To Be Continued…


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Re: Tales Of A Liveaboard

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A Norfolk Broads Boating Season.

Back In The River Ant.

My first Norfolk Broads boating season was now underway as High Seas was lifted back into the water.
I had spent the last two months working hard on this sailboat. This had given me equal time to think about what I was going to do.
Over countless barbecues and beers, I had almost certainly let myself get carried away in conversations with delusions of sailing away to faraway shores.
I think most of us on the boatyard was probably guilty of that in our shared naivety at the time. This was simply the levels of enthusiasm that we all shared and to this day it still exists.
That sums up us boaters. It brings out the best in most people. Boating really is special and I can only conclude that it is down to an affinity and relationship with water.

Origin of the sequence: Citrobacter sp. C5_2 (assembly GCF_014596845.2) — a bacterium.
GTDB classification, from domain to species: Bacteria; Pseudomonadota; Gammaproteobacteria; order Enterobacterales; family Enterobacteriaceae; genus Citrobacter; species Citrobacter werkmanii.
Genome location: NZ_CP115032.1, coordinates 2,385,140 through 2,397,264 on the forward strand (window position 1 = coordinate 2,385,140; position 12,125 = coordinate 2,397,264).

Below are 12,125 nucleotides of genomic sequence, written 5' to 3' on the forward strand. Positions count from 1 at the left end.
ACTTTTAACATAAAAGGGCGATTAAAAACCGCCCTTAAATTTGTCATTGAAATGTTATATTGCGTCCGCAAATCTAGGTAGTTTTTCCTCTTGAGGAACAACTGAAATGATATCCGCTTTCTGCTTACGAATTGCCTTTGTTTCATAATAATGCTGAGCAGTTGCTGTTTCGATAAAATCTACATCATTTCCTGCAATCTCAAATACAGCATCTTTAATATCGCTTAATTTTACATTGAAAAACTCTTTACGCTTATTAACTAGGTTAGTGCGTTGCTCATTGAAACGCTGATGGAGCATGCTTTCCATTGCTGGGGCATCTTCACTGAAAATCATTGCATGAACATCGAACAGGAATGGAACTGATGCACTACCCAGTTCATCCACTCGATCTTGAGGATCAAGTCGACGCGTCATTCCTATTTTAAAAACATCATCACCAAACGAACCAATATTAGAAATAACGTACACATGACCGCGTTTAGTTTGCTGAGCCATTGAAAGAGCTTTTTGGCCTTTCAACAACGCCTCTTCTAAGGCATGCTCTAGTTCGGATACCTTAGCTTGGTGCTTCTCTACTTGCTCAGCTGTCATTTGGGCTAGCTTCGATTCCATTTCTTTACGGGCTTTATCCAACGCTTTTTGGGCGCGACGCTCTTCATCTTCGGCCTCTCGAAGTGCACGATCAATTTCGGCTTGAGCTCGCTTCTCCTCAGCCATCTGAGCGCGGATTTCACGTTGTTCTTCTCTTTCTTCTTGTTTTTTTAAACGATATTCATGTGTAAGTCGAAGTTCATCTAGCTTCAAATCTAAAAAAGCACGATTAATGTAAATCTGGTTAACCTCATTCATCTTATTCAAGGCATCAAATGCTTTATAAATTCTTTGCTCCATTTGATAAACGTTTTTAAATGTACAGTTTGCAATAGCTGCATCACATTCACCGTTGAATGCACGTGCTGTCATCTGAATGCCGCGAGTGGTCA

It is a metaphysical level which stirs primal latent instinct of adventure, travel, and even the essence of life itself.
It is a deeper fundamental level. So too are we as, after all, we all started our lives in water for the first nine months.
Therefore to me, it is no surprise that this is something intrinsic that will stay with you.


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Re: Tales Of A Liveaboard

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Wonderful Freedom.
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Finally being on the sailboat in the water and experiencing a Norfolk broads boating season was like turning up for work and your boss tells you to take the day off.
I slept like a log every night and woke every morning to birdsong. One morning I was woken up to what could only be described as a knock on the door. I assumed it must be a ranger or something similar. When I opened the hatch it was a swan pecking on the hull trying to attract my attention for some food. Wild birds they may be but they are not stupid, boats mean food and they know it.